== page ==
Beyond Exposures: Cummings Lecturer Calls for New Focus on Employment Quality

​By Ed Rutkowski

Minneapolis Convention Center (May 22, 2019)—Industrial hygienists must shift their focus toward the social aspects of work in order to protect workers in the new economy, argued Noah Sexias at yesterday’s Donald E. Cummings Memorial Award Lecture. Sexias, a professor at the University of Washington and chief editor of the Annals of Work Exposures and Health, is the 2019 recipient of AIHA’s Cummings Award, which recognizes outstanding contributions to the knowledge and practice of industrial hygiene.

Sexias observed that traditional occupational health and safety practice concerns itself with adverse health outcomes whose relation to work is well established: musculoskeletal injuries suffered at the workplace, acute illnesses such as occupational asthma, and a few chronic occupational diseases like asbestosis, coal workers' pneumoconiosis, and silicosis. But two major trends have led many practitioners to question whether traditional approaches are adequate to protect today’s workers. In the 2010s, as the economy has shifted away from stable employment to temporary work and contract labor, many workers, especially those in the lower economic classes, have suffered from epidemics of obesity, cardiovascular disease, other forms of cancer not traditionally thought of as occupational, and the “diseases of despair”: chronic liver disease, poisonings, and suicides.

“These epidemic conditions are not things that industrial hygienists talk about very much,” Sexias said. He suggested that the economic changes and the rise of these new afflictions are related.

“Initially, [these diseases] were not thought to be much about occupational exposures,” he said. But the data on poisonings, which the National Center for Health Statistics has identified as the leading cause of injury death in the United States, are closely associated with the opioid epidemic: according to NCHS, the vast majority of poisonings are caused by pharmaceutical and illicit drugs. “The opioid epidemic, at least in part, is due to occupational origins,” Seixas said. “We need to be paying attention to these large public-health impacts” from work.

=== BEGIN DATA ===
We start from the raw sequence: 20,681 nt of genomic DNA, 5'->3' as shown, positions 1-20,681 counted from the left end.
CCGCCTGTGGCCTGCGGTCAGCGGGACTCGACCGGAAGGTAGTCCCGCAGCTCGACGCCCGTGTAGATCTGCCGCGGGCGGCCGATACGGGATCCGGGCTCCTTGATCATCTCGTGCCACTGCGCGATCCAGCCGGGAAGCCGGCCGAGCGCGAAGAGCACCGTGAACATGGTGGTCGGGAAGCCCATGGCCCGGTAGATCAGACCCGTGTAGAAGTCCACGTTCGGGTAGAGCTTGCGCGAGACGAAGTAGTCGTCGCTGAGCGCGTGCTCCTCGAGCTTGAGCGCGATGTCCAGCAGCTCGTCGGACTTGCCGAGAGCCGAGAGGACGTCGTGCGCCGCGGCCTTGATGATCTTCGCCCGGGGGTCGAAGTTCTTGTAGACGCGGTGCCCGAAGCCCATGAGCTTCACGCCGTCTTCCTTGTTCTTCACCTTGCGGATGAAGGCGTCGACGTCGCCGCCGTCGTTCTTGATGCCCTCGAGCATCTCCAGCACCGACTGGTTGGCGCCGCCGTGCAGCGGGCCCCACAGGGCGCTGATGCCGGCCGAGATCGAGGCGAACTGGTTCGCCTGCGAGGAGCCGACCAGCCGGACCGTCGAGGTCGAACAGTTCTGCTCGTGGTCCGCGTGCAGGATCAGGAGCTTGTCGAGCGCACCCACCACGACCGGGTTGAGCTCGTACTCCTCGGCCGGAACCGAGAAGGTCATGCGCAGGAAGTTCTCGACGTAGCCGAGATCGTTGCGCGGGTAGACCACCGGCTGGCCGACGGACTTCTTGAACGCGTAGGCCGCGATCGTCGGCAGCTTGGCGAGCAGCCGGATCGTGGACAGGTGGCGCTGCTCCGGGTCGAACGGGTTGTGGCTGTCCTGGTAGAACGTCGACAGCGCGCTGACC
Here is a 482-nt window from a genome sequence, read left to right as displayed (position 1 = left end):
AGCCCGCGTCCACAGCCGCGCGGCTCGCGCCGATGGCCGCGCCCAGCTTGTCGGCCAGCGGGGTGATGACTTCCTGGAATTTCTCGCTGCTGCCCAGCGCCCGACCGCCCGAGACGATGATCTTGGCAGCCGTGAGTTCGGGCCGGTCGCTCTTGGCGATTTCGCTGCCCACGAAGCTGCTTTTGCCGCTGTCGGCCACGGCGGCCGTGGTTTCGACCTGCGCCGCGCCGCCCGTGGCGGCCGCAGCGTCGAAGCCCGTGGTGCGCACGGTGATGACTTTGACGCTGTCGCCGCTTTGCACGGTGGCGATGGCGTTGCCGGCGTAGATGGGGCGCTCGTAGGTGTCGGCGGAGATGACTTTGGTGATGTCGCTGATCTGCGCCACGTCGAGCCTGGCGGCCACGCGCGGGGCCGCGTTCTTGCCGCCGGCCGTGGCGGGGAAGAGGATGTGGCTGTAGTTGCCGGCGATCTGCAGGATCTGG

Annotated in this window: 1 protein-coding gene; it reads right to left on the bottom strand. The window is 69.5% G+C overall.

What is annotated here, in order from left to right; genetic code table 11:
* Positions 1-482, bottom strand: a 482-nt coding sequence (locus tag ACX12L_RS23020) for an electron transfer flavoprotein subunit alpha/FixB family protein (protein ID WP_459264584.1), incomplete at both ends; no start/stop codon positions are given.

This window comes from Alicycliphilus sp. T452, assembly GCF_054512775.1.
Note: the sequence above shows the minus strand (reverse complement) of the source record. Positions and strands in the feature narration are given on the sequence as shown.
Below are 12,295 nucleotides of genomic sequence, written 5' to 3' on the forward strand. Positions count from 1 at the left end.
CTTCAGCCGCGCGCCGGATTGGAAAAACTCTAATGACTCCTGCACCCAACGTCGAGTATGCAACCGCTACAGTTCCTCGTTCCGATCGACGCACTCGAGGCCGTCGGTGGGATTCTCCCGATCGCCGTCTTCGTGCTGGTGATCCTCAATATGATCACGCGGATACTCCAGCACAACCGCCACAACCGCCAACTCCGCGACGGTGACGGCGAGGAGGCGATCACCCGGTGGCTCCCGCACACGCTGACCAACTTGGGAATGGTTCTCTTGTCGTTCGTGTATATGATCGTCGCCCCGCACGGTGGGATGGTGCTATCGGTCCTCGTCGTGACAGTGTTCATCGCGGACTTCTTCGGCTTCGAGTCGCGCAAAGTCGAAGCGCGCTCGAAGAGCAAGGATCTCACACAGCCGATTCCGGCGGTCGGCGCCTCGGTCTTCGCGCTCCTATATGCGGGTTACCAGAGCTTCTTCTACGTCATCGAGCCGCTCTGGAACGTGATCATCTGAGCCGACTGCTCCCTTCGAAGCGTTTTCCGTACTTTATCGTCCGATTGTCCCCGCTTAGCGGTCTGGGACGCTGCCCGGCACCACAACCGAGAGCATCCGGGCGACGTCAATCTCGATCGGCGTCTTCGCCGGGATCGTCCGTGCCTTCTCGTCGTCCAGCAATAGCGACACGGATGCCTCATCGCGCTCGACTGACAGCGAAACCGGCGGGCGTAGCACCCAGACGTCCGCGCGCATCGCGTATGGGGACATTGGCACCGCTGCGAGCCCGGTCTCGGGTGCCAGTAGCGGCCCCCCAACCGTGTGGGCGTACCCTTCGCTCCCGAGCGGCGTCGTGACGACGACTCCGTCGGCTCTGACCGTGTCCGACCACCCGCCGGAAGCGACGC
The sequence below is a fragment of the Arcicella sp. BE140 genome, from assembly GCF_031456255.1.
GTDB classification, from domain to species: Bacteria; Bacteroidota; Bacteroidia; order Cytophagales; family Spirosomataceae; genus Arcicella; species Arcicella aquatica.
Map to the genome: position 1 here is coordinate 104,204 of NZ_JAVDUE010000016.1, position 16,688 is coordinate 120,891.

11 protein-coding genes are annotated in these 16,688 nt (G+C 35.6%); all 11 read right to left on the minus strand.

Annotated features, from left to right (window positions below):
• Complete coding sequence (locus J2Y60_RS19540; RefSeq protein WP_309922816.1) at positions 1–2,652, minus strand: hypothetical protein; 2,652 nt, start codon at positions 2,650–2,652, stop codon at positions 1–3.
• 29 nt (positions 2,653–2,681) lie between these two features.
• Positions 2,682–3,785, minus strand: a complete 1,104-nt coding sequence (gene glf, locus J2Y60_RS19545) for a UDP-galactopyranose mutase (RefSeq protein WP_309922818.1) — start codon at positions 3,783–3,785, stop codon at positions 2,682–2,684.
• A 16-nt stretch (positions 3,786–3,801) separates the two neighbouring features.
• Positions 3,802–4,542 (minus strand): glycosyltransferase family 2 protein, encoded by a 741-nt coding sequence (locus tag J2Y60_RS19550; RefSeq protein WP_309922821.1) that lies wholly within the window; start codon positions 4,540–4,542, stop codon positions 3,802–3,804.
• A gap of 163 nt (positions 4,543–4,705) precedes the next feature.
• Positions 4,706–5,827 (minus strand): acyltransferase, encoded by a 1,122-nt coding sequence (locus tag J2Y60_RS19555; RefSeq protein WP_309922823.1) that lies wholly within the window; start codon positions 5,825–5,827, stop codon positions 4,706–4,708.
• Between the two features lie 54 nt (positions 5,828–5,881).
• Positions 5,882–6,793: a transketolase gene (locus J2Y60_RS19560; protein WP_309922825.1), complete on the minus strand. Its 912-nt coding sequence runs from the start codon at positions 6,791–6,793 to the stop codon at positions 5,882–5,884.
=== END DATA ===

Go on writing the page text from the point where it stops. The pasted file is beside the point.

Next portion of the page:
Seixas’ thinking on these issues was informed by a project completed in 2015 at the University of Washington (PDF) that identified trends shaping the future of occupational health. These trends include demographic changes, with growing numbers of women, minorities, and immigrants joining the work force; the rise of nonstandard work arrangements; and a host of other phenomena such as climate change, automation in the workplace, decreased unionization, and federal dysfunction and deregulation. To address the health impacts of these trends, Sexias suggested that a new model of OHS is needed, one that focuses on what he called “employment quality” and incorporates knowledge from the fields of social epidemiology and sociology.

“Traditional exposures are clearly insufficient to describe the health risks of workers,” Seixas said. A focus on employment quality would broaden industrial hygienists’ concerns beyond exposures to include the stability of work, workers’ rights, work hours, training opportunities, and interpersonal power relations.

“The problem we’re confronted with is our view of the world is pretty much through the lens of the standard employer-employee relationship,” which is characterized by permanent jobs that pay adequate wages and benefits. But the new economy has given rise to industries where shift work, long hours, irregular schedules, and inadequate wages are common. These trends have the greatest impact on the most vulnerable workers, Seixas said. In addition, many industries are experiencing “fissuring,” a term that describes the use of subcontractors, franchisees, staffing agencies, and supply chains to perform an increasing share of a company’s non-core activities. One result of fissuring is that it has allowed employers to claim they are no longer responsible for the health and safety of workers carrying out these activities.

According to Seixas, to meet the challenges of the new economy and ensure that vulnerable workers aren’t left behind, industrial hygienists must change their ways of thinking about work. “Jobs play a very important role in the creation and maintenance of health disparities, and we need to keep that in mind,” he said. “Our job is now to think more holistically about what constitutes risk to whom, and what is needed to improve the health of the work force.”

Ed Rutkowski is editor in chief of The Synergist.

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